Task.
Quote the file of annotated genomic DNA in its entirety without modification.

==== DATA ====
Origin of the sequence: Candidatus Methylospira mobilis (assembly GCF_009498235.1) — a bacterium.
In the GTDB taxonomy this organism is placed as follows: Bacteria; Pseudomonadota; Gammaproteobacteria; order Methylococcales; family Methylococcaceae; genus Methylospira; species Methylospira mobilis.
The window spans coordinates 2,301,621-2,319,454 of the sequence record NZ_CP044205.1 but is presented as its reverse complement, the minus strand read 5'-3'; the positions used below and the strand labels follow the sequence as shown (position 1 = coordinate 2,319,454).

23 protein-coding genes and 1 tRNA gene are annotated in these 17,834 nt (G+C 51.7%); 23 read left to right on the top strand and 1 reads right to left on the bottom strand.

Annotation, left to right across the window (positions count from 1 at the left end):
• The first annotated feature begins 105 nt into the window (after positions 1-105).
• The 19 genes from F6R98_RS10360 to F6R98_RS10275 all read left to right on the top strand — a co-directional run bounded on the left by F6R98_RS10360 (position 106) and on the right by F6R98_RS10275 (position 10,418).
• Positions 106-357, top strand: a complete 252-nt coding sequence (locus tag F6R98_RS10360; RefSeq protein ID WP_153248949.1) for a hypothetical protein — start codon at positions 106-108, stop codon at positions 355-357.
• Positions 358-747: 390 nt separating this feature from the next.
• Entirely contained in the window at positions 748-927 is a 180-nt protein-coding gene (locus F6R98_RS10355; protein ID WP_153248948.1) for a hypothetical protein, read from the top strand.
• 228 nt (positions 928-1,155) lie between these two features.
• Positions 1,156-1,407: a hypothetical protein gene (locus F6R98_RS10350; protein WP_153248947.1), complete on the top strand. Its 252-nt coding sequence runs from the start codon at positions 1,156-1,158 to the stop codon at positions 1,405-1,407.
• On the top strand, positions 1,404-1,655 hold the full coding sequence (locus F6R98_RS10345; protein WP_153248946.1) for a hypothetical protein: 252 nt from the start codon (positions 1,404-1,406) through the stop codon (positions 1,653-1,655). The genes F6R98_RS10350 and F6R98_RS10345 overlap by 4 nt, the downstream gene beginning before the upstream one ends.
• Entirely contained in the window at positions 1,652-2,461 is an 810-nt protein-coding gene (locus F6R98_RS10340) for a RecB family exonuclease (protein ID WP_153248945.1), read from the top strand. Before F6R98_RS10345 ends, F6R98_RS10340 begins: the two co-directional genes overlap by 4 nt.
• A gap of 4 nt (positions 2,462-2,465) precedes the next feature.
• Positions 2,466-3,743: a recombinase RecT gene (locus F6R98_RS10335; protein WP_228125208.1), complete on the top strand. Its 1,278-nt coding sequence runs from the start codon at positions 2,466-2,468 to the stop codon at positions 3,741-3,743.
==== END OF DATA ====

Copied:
Origin of the sequence: Candidatus Methylospira mobilis (assembly GCF_009498235.1) — a bacterium.
In the GTDB taxonomy this organism is placed as follows: Bacteria; Pseudomonadota; Gammaproteobacteria; order Methylococcales; family Methylococcaceae; genus Methylospira; species Methylospira mobilis.
The window spans coordinates 2,301,621-2,319,454 of the sequence record NZ_CP044205.1 but is presented as its reverse complement, the minus strand read 5'-3'; the positions used below and the strand labels follow the sequence as shown (position 1 = coordinate 2,319,454).

23 protein-coding genes and 1 tRNA gene are annotated in these 17,834 nt (G+C 51.7%); 23 read left to right on the top strand and 1 reads right to left on the bottom strand.

Annotation, left to right across the window (positions count from 1 at the left end):
• The first annotated feature begins 105 nt into the window (after positions 1-105).
• The 19 genes from F6R98_RS10360 to F6R98_RS10275 all read left to right on the top strand — a co-directional run bounded on the left by F6R98_RS10360 (position 106) and on the right by F6R98_RS10275 (position 10,418).
• Positions 106-357, top strand: a complete 252-nt coding sequence (locus tag F6R98_RS10360; RefSeq protein ID WP_153248949.1) for a hypothetical protein — start codon at positions 106-108, stop codon at positions 355-357.
• Positions 358-747: 390 nt separating this feature from the next.
• Entirely contained in the window at positions 748-927 is a 180-nt protein-coding gene (locus F6R98_RS10355; protein ID WP_153248948.1) for a hypothetical protein, read from the top strand.
• 228 nt (positions 928-1,155) lie between these two features.
• Positions 1,156-1,407: a hypothetical protein gene (locus F6R98_RS10350; protein WP_153248947.1), complete on the top strand. Its 252-nt coding sequence runs from the start codon at positions 1,156-1,158 to the stop codon at positions 1,405-1,407.
• On the top strand, positions 1,404-1,655 hold the full coding sequence (locus F6R98_RS10345; protein WP_153248946.1) for a hypothetical protein: 252 nt from the start codon (positions 1,404-1,406) through the stop codon (positions 1,653-1,655). The genes F6R98_RS10350 and F6R98_RS10345 overlap by 4 nt, the downstream gene beginning before the upstream one ends.
• Entirely contained in the window at positions 1,652-2,461 is an 810-nt protein-coding gene (locus F6R98_RS10340) for a RecB family exonuclease (protein ID WP_153248945.1), read from the top strand. Before F6R98_RS10345 ends, F6R98_RS10340 begins: the two co-directional genes overlap by 4 nt.
• A gap of 4 nt (positions 2,462-2,465) precedes the next feature.
• Positions 2,466-3,743: a recombinase RecT gene (locus F6R98_RS10335; protein WP_228125208.1), complete on the top strand. Its 1,278-nt coding sequence runs from the start codon at positions 2,466-2,468 to the stop codon at positions 3,741-3,743.